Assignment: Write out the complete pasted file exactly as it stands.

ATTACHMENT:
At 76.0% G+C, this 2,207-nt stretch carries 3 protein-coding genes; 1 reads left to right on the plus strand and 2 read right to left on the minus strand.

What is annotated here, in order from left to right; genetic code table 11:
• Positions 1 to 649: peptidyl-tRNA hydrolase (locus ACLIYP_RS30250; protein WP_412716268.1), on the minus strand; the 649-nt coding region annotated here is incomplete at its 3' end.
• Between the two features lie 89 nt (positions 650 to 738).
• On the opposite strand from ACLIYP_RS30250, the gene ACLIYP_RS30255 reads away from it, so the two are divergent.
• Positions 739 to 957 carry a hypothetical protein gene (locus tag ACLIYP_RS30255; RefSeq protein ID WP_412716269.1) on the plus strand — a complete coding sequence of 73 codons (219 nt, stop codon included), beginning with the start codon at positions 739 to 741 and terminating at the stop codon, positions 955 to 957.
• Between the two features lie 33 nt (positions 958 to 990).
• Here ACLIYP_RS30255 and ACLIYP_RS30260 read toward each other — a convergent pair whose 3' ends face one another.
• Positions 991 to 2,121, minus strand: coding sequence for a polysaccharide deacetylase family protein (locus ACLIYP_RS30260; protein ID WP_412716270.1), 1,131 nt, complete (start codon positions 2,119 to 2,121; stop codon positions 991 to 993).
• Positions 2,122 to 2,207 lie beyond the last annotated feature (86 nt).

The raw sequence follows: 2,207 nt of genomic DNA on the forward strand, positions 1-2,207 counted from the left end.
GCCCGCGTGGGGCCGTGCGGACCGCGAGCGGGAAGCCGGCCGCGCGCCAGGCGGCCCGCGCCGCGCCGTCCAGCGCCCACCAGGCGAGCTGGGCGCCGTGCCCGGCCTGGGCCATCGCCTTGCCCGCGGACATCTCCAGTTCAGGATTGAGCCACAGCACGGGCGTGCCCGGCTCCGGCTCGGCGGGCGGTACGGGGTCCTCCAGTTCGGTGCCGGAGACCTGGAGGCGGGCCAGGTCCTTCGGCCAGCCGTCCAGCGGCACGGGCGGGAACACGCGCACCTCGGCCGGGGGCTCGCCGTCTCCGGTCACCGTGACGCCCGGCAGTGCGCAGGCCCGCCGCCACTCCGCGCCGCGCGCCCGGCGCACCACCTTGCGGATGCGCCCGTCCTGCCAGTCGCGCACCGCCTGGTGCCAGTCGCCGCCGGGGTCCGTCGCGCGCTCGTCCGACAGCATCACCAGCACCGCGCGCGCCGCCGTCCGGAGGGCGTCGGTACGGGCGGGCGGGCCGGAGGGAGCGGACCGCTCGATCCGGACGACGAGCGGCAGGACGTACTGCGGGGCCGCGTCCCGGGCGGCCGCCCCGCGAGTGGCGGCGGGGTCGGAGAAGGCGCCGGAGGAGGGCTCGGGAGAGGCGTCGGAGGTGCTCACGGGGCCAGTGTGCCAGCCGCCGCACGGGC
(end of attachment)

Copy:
At 76.0% G+C, this 2,207-nt stretch carries 3 protein-coding genes; 1 reads left to right on the plus strand and 2 read right to left on the minus strand.

What is annotated here, in order from left to right; genetic code table 11:
• Positions 1 to 649: peptidyl-tRNA hydrolase (locus ACLIYP_RS30250; protein WP_412716268.1), on the minus strand; the 649-nt coding region annotated here is incomplete at its 3' end.
• Between the two features lie 89 nt (positions 650 to 738).
• On the opposite strand from ACLIYP_RS30250, the gene ACLIYP_RS30255 reads away from it, so the two are divergent.
• Positions 739 to 957 carry a hypothetical protein gene (locus tag ACLIYP_RS30255; RefSeq protein ID WP_412716269.1) on the plus strand — a complete coding sequence of 73 codons (219 nt, stop codon included), beginning with the start codon at positions 739 to 741 and terminating at the stop codon, positions 955 to 957.
• Between the two features lie 33 nt (positions 958 to 990).
• Here ACLIYP_RS30255 and ACLIYP_RS30260 read toward each other — a convergent pair whose 3' ends face one another.
• Positions 991 to 2,121, minus strand: coding sequence for a polysaccharide deacetylase family protein (locus ACLIYP_RS30260; protein ID WP_412716270.1), 1,131 nt, complete (start codon positions 2,119 to 2,121; stop codon positions 991 to 993).
• Positions 2,122 to 2,207 lie beyond the last annotated feature (86 nt).

The raw sequence follows: 2,207 nt of genomic DNA on the forward strand, positions 1-2,207 counted from the left end.
GCCCGCGTGGGGCCGTGCGGACCGCGAGCGGGAAGCCGGCCGCGCGCCAGGCGGCCCGCGCCGCGCCGTCCAGCGCCCACCAGGCGAGCTGGGCGCCGTGCCCGGCCTGGGCCATCGCCTTGCCCGCGGACATCTCCAGTTCAGGATTGAGCCACAGCACGGGCGTGCCCGGCTCCGGCTCGGCGGGCGGTACGGGGTCCTCCAGTTCGGTGCCGGAGACCTGGAGGCGGGCCAGGTCCTTCGGCCAGCCGTCCAGCGGCACGGGCGGGAACACGCGCACCTCGGCCGGGGGCTCGCCGTCTCCGGTCACCGTGACGCCCGGCAGTGCGCAGGCCCGCCGCCACTCCGCGCCGCGCGCCCGGCGCACCACCTTGCGGATGCGCCCGTCCTGCCAGTCGCGCACCGCCTGGTGCCAGTCGCCGCCGGGGTCCGTCGCGCGCTCGTCCGACAGCATCACCAGCACCGCGCGCGCCGCCGTCCGGAGGGCGTCGGTACGGGCGGGCGGGCCGGAGGGAGCGGACCGCTCGATCCGGACGACGAGCGGCAGGACGTACTGCGGGGCCGCGTCCCGGGCGGCCGCCCCGCGAGTGGCGGCGGGGTCGGAGAAGGCGCCGGAGGAGGGCTCGGGAGAGGCGTCGGAGGTGCTCACGGGGCCAGTGTGCCAGCCGCCGCACGGGC